Call for Papers (Back to top)
(Des) Articulaciones 2017
6th Biennal-International Symposium
(Des) Conceptualizations: Beyond Identity, Coloniality and the Subaltern
October 20-21, 2017
University of Pittsburgh
Deadline for Proposals : July 1st, 2017
Call for Papers
Culture, Theory and Critique
Special Issue: “The Social Life of Corruption in Latin America”
Donna M. Goldstein and Kristen Drybread
The aim of this special issue of Culture, Theory, and Critique is to examine the social meanings and effects of corruption in Latin America. While remaining attentive to the enduring and pronounced forms of corruption in the region, we seek to explore how recent political, financial, and media events signal the emergence of novel forms of white collar crime and corruption, which require us to rethink the operation of state (or state-like) power in Latin America (Aretxaga 2003).
Questions of interest include, but are not limited to the following:
- General consensus holds that corruption runs counter to the principles of democracy. Yet, within Latin America’s young democratic states, charges of corruption can be strategically leveled to promote—or to thwart—ideological and social projects that further equality. How do accusations of corruption reveal tensions between the democratic promise of equality and the realities of pervasive social and economic hierarchy in particular Latin American contexts?
- In what ways do millennial and post-millennial forms of capitalism and the culture of neoliberalism (Comaroff and Comaroff 2001) intersect with old and new, left and right, individual and party forms of corruption in the Latin American region?
- How do racial categories and stereotypes configure the multiple facets of “crime” and “corruption” and the ways in which they are framed in particular local and national contexts? In what ways are practices of corruption and its exposure gendered?
- How have recent political events opened a space for new forms of academic activism, or for more politically engaged instantiations of disciplinary praxis? By the same token, how are anthropologists and other scholars of diverse identities and positions working in Latin America constrained in their representations of corruption at local, national, and global levels?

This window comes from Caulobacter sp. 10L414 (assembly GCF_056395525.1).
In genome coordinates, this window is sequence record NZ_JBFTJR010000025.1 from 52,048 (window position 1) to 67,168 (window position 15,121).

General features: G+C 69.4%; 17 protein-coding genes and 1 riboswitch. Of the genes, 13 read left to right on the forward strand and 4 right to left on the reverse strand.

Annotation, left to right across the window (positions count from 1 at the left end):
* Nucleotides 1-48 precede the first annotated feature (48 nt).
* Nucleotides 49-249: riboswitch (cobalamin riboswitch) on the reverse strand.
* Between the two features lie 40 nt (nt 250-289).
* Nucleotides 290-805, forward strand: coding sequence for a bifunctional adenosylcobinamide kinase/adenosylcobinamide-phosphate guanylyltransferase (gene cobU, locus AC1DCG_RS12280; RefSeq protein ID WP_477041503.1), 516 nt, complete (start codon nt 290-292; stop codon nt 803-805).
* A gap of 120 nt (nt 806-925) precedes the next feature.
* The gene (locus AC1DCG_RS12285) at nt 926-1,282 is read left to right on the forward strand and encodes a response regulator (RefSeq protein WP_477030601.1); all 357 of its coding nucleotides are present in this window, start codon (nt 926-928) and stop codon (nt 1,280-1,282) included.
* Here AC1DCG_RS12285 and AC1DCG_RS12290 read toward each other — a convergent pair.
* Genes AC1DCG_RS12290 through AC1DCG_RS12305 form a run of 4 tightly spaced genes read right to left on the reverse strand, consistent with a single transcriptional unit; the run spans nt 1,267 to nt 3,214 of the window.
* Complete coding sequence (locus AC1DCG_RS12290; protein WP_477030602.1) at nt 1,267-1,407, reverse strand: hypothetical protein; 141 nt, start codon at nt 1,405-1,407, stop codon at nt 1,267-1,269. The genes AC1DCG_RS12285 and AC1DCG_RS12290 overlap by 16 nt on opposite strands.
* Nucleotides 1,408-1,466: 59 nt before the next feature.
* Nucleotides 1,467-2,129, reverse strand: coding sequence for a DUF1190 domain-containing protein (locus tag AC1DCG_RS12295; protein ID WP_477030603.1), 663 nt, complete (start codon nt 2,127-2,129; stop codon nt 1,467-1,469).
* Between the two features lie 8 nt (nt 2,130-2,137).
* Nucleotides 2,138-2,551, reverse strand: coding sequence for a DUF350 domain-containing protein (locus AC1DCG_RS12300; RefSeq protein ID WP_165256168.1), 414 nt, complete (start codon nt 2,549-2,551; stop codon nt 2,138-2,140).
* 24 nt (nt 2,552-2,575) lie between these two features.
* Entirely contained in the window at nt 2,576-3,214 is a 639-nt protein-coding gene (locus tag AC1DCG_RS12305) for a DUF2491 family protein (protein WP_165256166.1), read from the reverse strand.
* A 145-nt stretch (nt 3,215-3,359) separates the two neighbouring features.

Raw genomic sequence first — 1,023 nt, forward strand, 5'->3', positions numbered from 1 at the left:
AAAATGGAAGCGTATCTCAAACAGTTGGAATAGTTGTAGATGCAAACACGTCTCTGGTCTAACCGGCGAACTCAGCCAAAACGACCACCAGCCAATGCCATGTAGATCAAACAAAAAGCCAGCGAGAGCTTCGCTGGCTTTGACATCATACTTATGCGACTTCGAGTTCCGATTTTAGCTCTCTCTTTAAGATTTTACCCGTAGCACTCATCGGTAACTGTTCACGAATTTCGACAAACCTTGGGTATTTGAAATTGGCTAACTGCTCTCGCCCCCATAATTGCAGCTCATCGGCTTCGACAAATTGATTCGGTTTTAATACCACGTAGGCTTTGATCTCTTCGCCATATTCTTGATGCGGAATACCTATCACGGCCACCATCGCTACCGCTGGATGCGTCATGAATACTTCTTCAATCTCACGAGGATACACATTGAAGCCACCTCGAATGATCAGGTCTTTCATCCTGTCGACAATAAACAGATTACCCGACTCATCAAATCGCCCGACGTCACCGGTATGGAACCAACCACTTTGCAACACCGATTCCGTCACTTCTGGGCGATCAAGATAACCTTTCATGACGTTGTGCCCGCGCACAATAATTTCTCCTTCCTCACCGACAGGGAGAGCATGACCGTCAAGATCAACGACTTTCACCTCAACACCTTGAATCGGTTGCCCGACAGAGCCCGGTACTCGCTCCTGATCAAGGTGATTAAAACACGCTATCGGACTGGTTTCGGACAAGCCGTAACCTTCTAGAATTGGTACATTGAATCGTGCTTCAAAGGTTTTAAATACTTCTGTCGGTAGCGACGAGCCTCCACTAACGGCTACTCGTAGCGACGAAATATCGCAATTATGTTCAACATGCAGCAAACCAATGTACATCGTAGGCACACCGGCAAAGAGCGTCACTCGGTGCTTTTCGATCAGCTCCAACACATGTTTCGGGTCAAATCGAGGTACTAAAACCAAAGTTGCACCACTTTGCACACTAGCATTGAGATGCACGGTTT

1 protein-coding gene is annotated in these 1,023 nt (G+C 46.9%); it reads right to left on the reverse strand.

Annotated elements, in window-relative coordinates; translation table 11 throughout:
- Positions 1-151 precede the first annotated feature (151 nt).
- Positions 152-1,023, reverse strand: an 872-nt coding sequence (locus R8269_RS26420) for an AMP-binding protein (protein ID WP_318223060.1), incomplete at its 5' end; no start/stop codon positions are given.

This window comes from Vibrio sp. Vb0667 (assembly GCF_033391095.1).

- How is white-collar corruption framed in this newest iteration? Does white-collar crime and corruption in Latin America share characteristics with white-collar crime and corruption in other developing, or developed, democracies?
With humility and sympathy given our own ongoing and current North American instantiations of corruption, we call on scholars of Latin America—from the region and beyond—to contribute
Submit 500-word abstracts to Donna Goldstein (firstname.lastname@example.org) and Kristen Drybread (email@example.com) by June 15, 2017. Special issue editors will make initial acceptance decisions. Once a decision made based on the merits of the abstract, authors will be invited to submit full papers of 8000 words or less by the deadline of November 15, 2017 for publication in the journal Culture, Theory and Critique (CTC) in the late Fall of 2018.
CTC uses the Scholar One website and will be uploaded to that system once accepted for review: ScholarOne http://mc.manuscriptcentral.com/rctc. All paper submissions will be subject to the normal double blind peer review processes at Culture, Theory and Critique. Essays should be no more than 8000 words, including notes and bibliography. Style guidelines can be found here:
K-12 Brazil Summer Institute at the University of Georgia: “Somos Nós: Brazil on the Move”
We invite you to join us for “Somos Nós: Brazil on the Move,” a four-day summer workshop at the University of Georgia focused on integrating the language and culture of Brazil into the K-12 classroom! Brazil, Latin America’s largest country, has gone through tremendous change in the last decade. From hosting two mega-events, the World Cup (2014) and the Summer Olympics (2016), to recently impeaching President Dilma Rousseff, Brazil serves as an interesting case study for developing countries that can add to the understanding of your students’ views about the world.